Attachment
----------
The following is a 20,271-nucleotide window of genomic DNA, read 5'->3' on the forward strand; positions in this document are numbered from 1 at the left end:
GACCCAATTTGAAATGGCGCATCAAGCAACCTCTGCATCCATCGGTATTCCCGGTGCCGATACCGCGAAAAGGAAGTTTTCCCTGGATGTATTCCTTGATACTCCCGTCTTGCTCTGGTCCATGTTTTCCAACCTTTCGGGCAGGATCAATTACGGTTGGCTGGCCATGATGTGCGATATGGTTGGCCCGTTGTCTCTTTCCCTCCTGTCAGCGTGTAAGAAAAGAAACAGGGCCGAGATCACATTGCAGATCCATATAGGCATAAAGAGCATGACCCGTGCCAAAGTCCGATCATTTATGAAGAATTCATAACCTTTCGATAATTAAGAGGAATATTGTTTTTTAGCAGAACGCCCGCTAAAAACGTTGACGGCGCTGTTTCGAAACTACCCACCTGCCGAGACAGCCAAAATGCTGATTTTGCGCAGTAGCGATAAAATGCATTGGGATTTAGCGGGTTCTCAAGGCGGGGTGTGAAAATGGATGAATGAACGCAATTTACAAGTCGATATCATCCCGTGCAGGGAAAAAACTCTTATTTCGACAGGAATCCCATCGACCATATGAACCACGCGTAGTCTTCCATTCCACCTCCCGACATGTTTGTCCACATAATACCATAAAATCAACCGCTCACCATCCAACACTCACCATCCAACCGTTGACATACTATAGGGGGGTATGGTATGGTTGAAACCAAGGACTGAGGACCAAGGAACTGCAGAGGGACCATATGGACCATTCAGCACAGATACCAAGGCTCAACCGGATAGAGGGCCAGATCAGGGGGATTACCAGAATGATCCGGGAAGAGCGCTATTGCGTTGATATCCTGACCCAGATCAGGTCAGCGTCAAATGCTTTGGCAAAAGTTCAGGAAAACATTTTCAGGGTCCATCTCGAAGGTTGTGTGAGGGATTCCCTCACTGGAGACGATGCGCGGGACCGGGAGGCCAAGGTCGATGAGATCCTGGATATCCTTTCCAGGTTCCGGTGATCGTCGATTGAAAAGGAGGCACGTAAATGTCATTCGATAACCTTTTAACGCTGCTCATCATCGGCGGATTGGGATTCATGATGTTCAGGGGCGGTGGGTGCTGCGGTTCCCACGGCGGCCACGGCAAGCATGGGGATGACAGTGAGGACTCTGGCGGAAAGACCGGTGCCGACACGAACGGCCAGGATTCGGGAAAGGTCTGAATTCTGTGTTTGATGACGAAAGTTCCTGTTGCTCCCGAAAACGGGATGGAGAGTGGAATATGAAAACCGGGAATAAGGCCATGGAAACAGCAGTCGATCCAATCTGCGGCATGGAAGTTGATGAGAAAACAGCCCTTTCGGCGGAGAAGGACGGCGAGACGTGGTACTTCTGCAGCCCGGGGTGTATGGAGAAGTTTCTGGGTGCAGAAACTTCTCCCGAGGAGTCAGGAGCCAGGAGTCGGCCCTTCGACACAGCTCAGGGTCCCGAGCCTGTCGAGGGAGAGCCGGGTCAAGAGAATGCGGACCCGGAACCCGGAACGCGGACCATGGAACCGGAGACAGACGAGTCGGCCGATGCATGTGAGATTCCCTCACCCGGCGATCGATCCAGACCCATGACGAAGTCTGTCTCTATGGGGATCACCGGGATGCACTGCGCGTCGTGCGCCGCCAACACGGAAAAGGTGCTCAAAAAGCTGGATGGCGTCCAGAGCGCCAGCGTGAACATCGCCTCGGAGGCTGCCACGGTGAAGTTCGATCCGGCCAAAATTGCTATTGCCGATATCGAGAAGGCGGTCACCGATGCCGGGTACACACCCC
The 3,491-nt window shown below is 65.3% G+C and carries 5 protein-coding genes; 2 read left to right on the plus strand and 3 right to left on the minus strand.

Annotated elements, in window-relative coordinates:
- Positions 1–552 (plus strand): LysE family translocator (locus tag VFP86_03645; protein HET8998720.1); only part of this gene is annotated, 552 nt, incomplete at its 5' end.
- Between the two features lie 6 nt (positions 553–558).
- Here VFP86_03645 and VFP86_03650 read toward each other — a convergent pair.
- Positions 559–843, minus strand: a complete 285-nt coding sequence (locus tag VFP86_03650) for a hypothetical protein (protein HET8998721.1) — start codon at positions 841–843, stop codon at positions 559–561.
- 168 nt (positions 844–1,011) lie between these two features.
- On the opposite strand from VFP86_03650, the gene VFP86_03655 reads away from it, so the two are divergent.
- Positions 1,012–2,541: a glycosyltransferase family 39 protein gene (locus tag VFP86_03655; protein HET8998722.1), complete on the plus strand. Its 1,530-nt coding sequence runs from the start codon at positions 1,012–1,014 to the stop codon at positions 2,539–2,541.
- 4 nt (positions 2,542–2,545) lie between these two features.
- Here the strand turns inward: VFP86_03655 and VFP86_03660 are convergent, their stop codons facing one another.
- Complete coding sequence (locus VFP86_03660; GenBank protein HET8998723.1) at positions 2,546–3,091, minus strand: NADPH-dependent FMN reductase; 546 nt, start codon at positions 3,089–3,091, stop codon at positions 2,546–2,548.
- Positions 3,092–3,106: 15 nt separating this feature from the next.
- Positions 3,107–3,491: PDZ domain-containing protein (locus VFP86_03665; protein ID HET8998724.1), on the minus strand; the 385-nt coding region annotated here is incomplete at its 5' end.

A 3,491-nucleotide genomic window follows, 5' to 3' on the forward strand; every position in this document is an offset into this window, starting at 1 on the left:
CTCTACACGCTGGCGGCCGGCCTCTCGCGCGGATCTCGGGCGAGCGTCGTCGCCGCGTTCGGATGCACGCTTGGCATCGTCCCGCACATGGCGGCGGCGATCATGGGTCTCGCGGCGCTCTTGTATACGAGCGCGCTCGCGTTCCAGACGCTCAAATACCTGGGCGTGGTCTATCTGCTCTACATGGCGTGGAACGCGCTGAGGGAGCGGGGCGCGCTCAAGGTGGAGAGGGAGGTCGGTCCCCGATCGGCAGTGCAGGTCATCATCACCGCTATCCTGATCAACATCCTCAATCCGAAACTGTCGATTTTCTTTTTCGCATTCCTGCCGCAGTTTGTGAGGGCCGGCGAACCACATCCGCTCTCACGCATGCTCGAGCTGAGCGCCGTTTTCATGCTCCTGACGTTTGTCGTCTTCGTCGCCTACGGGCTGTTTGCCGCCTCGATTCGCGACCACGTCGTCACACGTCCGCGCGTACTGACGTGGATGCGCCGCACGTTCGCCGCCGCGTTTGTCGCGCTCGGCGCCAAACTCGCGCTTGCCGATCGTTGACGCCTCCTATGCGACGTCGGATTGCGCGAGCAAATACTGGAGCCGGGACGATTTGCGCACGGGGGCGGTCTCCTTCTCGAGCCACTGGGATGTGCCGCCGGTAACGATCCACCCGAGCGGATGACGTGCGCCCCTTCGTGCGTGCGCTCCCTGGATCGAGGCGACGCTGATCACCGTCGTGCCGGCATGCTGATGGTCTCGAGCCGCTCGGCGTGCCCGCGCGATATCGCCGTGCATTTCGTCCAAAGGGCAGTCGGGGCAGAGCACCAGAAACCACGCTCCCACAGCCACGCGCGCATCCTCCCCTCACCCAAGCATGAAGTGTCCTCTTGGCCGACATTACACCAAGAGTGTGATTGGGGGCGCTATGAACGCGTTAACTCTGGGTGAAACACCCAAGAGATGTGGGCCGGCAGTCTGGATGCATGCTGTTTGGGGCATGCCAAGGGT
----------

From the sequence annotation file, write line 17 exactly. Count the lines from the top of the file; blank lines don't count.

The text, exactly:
A 3,491-nucleotide genomic window follows, 5' to 3' on the forward strand; every position in this document is an offset into this window, starting at 1 on the left: